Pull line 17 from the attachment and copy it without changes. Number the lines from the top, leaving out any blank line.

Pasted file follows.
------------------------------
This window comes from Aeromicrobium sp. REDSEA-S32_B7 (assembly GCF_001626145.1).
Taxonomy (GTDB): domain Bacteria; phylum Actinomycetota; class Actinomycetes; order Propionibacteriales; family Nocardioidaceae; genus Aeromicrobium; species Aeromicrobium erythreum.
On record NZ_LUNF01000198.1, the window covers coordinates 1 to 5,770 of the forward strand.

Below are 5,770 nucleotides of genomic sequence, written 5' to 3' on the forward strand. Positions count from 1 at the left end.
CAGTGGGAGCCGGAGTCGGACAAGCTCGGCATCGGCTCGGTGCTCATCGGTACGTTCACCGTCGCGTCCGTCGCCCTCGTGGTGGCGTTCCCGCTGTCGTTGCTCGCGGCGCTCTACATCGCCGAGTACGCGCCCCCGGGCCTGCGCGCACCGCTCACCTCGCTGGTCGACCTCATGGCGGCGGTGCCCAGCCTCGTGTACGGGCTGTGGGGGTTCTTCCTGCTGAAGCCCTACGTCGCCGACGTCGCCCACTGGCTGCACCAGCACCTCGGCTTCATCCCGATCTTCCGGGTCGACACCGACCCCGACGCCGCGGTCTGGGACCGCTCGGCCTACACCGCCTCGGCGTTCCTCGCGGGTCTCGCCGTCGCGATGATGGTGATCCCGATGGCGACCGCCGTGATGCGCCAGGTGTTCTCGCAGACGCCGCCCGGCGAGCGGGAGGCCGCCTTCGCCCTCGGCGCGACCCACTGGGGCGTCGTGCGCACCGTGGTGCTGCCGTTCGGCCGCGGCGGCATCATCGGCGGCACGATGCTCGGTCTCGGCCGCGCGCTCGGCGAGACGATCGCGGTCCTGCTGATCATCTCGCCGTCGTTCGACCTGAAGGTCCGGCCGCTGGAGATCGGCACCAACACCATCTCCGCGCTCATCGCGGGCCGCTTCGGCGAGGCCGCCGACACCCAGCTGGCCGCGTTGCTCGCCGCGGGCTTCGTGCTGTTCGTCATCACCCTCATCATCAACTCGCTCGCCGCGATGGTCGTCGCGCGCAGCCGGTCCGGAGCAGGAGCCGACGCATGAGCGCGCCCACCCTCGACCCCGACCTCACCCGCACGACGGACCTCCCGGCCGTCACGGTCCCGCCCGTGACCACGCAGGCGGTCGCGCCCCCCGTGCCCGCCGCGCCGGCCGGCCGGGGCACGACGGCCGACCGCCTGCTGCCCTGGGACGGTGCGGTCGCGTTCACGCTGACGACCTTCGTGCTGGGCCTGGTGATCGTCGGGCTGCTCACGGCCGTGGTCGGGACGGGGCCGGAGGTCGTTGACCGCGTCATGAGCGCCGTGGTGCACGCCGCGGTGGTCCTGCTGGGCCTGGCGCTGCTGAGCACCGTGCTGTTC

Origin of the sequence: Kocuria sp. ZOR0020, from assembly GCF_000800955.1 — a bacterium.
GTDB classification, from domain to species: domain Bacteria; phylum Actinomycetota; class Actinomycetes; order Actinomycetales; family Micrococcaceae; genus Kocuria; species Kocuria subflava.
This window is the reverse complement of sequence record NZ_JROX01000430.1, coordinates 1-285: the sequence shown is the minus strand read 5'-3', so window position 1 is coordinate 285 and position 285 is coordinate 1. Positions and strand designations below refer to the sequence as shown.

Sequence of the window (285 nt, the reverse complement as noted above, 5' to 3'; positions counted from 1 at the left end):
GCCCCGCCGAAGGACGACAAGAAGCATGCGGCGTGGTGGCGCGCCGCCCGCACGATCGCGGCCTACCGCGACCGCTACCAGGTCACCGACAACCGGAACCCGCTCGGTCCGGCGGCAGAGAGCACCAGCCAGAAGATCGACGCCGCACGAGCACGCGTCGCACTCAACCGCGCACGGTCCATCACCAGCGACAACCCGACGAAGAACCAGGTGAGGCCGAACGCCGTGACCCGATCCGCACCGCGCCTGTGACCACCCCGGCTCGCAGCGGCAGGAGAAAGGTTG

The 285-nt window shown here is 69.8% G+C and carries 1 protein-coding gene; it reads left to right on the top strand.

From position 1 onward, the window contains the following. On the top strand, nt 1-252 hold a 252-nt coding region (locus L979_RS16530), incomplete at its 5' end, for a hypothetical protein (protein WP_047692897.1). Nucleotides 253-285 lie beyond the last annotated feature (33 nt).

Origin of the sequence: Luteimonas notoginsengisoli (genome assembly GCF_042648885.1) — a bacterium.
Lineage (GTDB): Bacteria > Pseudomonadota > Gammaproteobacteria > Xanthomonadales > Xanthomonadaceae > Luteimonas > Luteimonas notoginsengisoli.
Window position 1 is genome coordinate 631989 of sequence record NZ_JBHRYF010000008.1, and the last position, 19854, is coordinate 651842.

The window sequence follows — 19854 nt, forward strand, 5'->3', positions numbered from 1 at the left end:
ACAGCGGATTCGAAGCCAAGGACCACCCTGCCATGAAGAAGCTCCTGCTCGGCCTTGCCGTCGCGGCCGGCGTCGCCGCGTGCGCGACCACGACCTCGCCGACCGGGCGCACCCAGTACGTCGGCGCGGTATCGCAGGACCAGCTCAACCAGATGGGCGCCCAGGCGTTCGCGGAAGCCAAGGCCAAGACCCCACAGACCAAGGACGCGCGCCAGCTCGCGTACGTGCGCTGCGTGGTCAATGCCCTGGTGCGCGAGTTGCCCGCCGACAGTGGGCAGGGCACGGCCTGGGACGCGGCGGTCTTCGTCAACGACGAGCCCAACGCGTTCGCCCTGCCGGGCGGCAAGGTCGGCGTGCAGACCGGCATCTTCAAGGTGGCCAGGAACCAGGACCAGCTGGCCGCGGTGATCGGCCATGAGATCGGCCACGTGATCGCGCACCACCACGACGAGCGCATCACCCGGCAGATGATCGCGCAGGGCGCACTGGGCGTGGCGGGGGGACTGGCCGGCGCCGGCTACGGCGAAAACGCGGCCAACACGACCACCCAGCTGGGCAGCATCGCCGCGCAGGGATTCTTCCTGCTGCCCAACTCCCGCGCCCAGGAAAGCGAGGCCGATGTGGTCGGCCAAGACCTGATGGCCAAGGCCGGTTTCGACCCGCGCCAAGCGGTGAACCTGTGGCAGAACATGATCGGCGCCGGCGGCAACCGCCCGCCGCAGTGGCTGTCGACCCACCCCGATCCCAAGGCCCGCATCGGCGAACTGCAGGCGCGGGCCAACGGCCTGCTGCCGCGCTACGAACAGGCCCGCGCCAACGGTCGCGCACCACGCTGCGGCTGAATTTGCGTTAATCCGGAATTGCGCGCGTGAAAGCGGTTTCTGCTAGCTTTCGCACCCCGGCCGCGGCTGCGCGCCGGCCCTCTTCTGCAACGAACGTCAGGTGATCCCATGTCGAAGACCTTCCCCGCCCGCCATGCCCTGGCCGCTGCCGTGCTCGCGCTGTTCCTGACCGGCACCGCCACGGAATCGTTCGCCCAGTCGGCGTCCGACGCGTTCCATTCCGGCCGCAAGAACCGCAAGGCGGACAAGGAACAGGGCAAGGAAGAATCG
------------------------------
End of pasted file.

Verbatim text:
ACAGCGGATTCGAAGCCAAGGACCACCCTGCCATGAAGAAGCTCCTGCTCGGCCTTGCCGTCGCGGCCGGCGTCGCCGCGTGCGCGACCACGACCTCGCCGACCGGGCGCACCCAGTACGTCGGCGCGGTATCGCAGGACCAGCTCAACCAGATGGGCGCCCAGGCGTTCGCGGAAGCCAAGGCCAAGACCCCACAGACCAAGGACGCGCGCCAGCTCGCGTACGTGCGCTGCGTGGTCAATGCCCTGGTGCGCGAGTTGCCCGCCGACAGTGGGCAGGGCACGGCCTGGGACGCGGCGGTCTTCGTCAACGACGAGCCCAACGCGTTCGCCCTGCCGGGCGGCAAGGTCGGCGTGCAGACCGGCATCTTCAAGGTGGCCAGGAACCAGGACCAGCTGGCCGCGGTGATCGGCCATGAGATCGGCCACGTGATCGCGCACCACCACGACGAGCGCATCACCCGGCAGATGATCGCGCAGGGCGCACTGGGCGTGGCGGGGGGACTGGCCGGCGCCGGCTACGGCGAAAACGCGGCCAACACGACCACCCAGCTGGGCAGCATCGCCGCGCAGGGATTCTTCCTGCTGCCCAACTCCCGCGCCCAGGAAAGCGAGGCCGATGTGGTCGGCCAAGACCTGATGGCCAAGGCCGGTTTCGACCCGCGCCAAGCGGTGAACCTGTGGCAGAACATGATCGGCGCCGGCGGCAACCGCCCGCCGCAGTGGCTGTCGACCCACCCCGATCCCAAGGCCCGCATCGGCGAACTGCAGGCGCGGGCCAACGGCCTGCTGCCGCGCTACGAACAGGCCCGCGCCAACGGTCGCGCACCACGCTGCGGCTGAATTTGCGTTAATCCGGAATTGCGCGCGTGAAAGCGGTTTCTGCTAGCTTTCGCACCCCGGCCGCGGCTGCGCGCCGGCCCTCTTCTGCAACGAACGTCAGGTGATCCCATGTCGAAGACCTTCCCCGCCCGCCATGCCCTGGCCGCTGCCGTGCTCGCGCTGTTCCTGACCGGCACCGCCACGGAATCGTTCGCCCAGTCGGCGTCCGACGCGTTCCATTCCGGCCGCAAGAACCGCAAGGCGGACAAGGAACAGGGCAAGGAAGAATCG